Though the Government has been proactive in carrying out the necessary amendments to the laws relating to both the setting up and operating SEZs (Special Economic Zones) in India, there are certain areas that require amendments/ clarifications for an effective implementation of the policy and for the SEZ scheme to deliver the desired results, says Mahesh Jaising, Partner, BMR Advisors.
SEZ has been in the news ever since the introduction of a separate law to govern SEZs in 2005. Currently, there are more than 500 approved SEZs in India in various stages of development. Establishing a stabilised policy for SEZs in India for promoting exports, employment and creation of superior infrastructure has been the aim of the Government and the recommendation of the industry, observes Jaising, during a recent email interaction with Business Line.
Excerpts from the interview.
On tax holiday.
One of the significant issues facing the industry is the way the section providing an income-tax holiday (Section 10AA of the Income-tax Act, 1961) is worded. It mandates that SEZ export profits (i.e., entitled for the tax holiday) be computed proportionately with reference to the total turnover of the company and not with reference to the turnover of the SEZ unit.
This creates a discriminatory structure for companies having operations through both SEZ units and STP/ EOU/ DTA units as against a company operating exclusively through an SEZ unit. Earlier, the Government through a press release from the Finance Ministry had stated that the anomaly in Section 10AA will be corrected through necessary changes in the Act. However, no amendments have been carried out till date. There is an expectation that this issue would be addressed by the Budget.
On the indirect tax front.
While several tax benefits have been accorded to developers as well as units in a SEZ, two specific issues that have arisen in recent times require to be suitably redressed. Ironically, both issues pertain to a scheme of exemption from payment of service tax on services supplied to a SEZ developer/ unit.
At present, an exemption from levy of service tax is available on taxable services provided in relation to the authorised operations in a SEZ, and received by a developer or units of a SEZ. While such an exemption is a welcome relief, the ground reality is that the benefit if any that accrues by virtue of the exemption is, at best, truncated.
Issue 1: Recently an upfront service tax exemption has been made available in respect of services received by SEZ developers/ units and consumed wholly within the SEZ. Further, an exemption by way of refund has been made available for taxable services provided to SEZ developers/ units and consumed partially or wholly outside the SEZ.
With neither the service tax law nor the SEZ enactment defining the meaning and scope of the term consumed or consumption, the door has been virtually thrown open for multiple interpretations and unwarranted litigation on whether a particular service has been consumed by the SEZ unit/ developer.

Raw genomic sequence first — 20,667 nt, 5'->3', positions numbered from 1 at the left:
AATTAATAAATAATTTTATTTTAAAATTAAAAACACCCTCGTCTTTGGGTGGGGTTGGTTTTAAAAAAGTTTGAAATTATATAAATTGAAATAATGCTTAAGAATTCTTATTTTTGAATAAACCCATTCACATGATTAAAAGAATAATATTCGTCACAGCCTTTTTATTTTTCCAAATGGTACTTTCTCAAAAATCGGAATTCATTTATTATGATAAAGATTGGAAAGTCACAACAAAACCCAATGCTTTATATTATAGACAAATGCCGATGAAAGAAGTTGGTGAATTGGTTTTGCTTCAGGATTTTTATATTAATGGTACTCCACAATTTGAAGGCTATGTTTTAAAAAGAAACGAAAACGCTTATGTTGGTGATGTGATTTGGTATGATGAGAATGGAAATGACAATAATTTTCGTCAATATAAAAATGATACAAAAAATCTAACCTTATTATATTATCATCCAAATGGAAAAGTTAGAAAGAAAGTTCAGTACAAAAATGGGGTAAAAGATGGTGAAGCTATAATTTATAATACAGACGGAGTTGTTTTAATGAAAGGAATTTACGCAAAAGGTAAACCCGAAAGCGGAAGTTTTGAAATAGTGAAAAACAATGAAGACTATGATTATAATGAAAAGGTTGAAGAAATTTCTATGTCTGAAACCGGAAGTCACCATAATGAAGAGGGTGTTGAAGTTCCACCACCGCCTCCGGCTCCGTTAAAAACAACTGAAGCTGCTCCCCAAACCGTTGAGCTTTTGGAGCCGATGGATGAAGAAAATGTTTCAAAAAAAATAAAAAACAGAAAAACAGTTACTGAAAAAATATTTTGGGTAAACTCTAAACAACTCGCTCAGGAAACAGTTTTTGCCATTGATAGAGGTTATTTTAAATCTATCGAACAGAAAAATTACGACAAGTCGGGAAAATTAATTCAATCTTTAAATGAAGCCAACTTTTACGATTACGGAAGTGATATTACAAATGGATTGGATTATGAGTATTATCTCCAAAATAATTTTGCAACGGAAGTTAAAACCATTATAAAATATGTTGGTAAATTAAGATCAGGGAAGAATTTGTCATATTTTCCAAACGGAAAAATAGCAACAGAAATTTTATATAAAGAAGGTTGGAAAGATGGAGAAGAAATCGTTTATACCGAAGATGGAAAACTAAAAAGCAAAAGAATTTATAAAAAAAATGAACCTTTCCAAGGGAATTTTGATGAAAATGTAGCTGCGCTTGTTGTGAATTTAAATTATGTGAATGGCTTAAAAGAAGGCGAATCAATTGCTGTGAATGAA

While such a determination many be possible in respect of some service categories, such as, services provided by an architect in relation to immovable property located within a SEZ, such a determination is fairly difficult for other services which are intangible in nature, e.g., telecommunication services, consultancy services, etc.
Additionally, it is worthwhile to note that the provisions of SEZ law provide a carte blanche exemption on services received and used by a SEZ unit/ developer for its authorised operations, and the provisions of the SEZ law technically have an overriding effect over all other laws.
Accordingly, all such services received by a SEZ unit/ developer which are for its authorised operations should be exempt from service tax, irrespective of the condition of consumption of such services within the SEZ. However, given the disconnect in the notifications issued, such an interpretation is not likely to be accepted at the ground level.
Issue 2: Independently, SEZ is considered a foreign territory and consequently any supplies made to it qualify as exports for the purposes of fiscal benefits and, on the basis thereof, enjoy certain privileges.
For example, under the CENVAT credit scheme, supplies of goods to a SEZ unit are zero-rated and treated as deemed exports thereby entitling the manufacturer to avail credit of the duty inbuilt in the components etc. used in activity of manufacture.
However, the supply of services to a SEZ unit has merely been treated as exempted. Not being zero-rated or considered as exports under the CENVAT credit scheme, a service provider is not entitled to credit of tax inbuilt into input services used by him in providing output service supplies. Such a differential treatment to goods and services is unwarranted and begs reasoning.
On the SEZ investments.
After the initial rush, new SEZ investments have dwindled. SEZs accounted for a little over seven per cent of the total investment outstanding as of March 2009 and their share has been falling steadily since the peak of 10 per cent as of December 2006.
Pursuant to representations made, it is hoped that these issues highlighted above would get addressed and suitably redressed in the forthcoming Union Budget.